Rachael Heyhoe Flint dies age 77: Wolves vice president passes away after short illness

Rachael Heyhoe Flint, the Wolves vice president and famous England cricketer, died today the age of 77.

Rachael Heyhoe Flint dies age 77: Wolves vice president passes away after short illness

She died in the early hours of the morning after a short illness.

The news led to tributes from fans, celebreties and the sporting world, where she was hailed as a pioneer.

Wolves added: "Rachael made a huge contribution to Wolves and Wolverhampton and will be sorely missed."

Baroness Heyhoe Flint, who was born in Wolverhampton was awarded the MBE in 1972 and the OBE in 2008. She was one of the first women admitted to the MCC at Lord's.

She is survived by her husband Derrick, their son Ben, her step-children Rowan, Hazel and Simon, her brother Nicholas.

Her son, Ben Heyhoe Flint said: "We're deeply saddened by the passing of Mum, and yet we're filled with immense pride as we now look back on her achievements in government, cricket, football, charity and community on which she had such a profound influence.

"She tackled all of the above at full speed, showing us how grace, a cheeky sense of humour - and tenacity - can break glass ceilings.

"We hope that we all can continue the legacy that she leaves behind."

Rachael with Sir Jack Hayward at the 2003 First Division Play Off finals at the Millennium Stadium

Wolves Managing Director Laurie Dalrymple said: "Everyone at Wolves is deeply saddened to hear the news that Rachael has passed away.

"She was a wonderful lady who meant so much to so many people at the football club, in the city of Wolverhampton, and also much further afield.

"Rachael's contribution to the world of sport, the local community, and in later years politics, cannot be measured, and neither can her seemingly never-ending kindness and generosity of spirit.

"Her best friend Sir Jack helped ensure that Wolverhampton Wanderers were able to benefit from her boundless energy, enthusiasm and unquenchable desire to improve people's lives.

"Even in recent years, when her outside commitments extended with her work in the House of Lords, she was always involved with the football club, always willing to help, and I know everyone is going to sorely miss her visits to Molineux – her loss leaves a huge gap which is impossible to fill.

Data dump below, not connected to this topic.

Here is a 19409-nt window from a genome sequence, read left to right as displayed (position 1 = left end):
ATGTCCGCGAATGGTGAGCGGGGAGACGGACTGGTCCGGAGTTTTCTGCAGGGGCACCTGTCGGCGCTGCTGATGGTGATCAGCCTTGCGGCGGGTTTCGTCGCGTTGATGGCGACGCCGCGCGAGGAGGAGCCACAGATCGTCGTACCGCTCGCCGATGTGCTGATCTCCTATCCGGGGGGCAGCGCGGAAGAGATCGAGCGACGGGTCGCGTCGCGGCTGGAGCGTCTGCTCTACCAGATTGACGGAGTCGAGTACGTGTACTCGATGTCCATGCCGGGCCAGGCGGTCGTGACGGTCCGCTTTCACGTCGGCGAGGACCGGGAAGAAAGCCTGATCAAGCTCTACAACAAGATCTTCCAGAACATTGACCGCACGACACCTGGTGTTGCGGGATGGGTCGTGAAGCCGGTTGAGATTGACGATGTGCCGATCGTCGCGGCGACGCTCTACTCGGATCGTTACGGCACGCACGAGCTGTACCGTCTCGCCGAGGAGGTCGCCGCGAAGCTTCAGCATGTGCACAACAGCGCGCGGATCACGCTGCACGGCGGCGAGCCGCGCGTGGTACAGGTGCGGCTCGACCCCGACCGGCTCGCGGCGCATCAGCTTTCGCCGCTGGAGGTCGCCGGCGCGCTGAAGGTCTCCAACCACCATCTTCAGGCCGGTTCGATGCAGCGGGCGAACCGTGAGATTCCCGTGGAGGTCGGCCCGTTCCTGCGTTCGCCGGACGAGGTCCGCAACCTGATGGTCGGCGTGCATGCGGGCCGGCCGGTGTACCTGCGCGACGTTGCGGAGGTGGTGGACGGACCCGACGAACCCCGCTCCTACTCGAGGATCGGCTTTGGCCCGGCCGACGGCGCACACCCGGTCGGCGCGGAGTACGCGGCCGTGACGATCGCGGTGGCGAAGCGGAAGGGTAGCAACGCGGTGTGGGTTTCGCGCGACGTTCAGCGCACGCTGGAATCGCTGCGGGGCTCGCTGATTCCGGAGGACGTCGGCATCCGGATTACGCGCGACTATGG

"We send the club's sincere condolences to Derrick, Ben, Rowan, Hazel, Simon, Nicholas, and all of Rachael's extended family and friends.

"Over the coming days we will be discussing ways to ensure that as a football club, and a city, we can fully recognise and celebrate the achievements of such a very special friend to so many."

Rachael Heyhoe-Flint next to a portrait of her friend Sir Jack Hayward, at the Wolves training ground.

Wolves Club Secretary Richard Skirrow said: "This is such a very sad day - we have lost a really special lady.

"I've known her well for over 20 years.

"You felt you knew her well from the first meeting as she was such a warm and engaging person.

"Rachael was a bundle of energy; tireless, always on the move and always, it seemed, happy.

"She transmitted enthusiasm, fun and laughter, silly voices and favourite silly phrases.

"She crammed so much into her life, rarely arriving right at the beginning of a Wolves event due to her previous commitment and usually leaving early to get on to the next one.

"She'd drive down to an away game at Plymouth or somewhere of similar considerable distance, miss the start, and leave just before the final whistle, but she would make sure she was there to support us.

"Her many achievements will be well documented and for her charity fundraising alone she should perhaps have been more highly decorated but, at Wolves, she'll just always be "our Rachael"- warm, witty, hugely competent and irreplaceable."

The flags at Molineux are flying at half mast and Wolves players will be wearing black armbands at Saturday's game at Norwich.

The club said there would be more details of how supporters can pay their own tributes in the coming days with a book of condolence being opened at Molineux.

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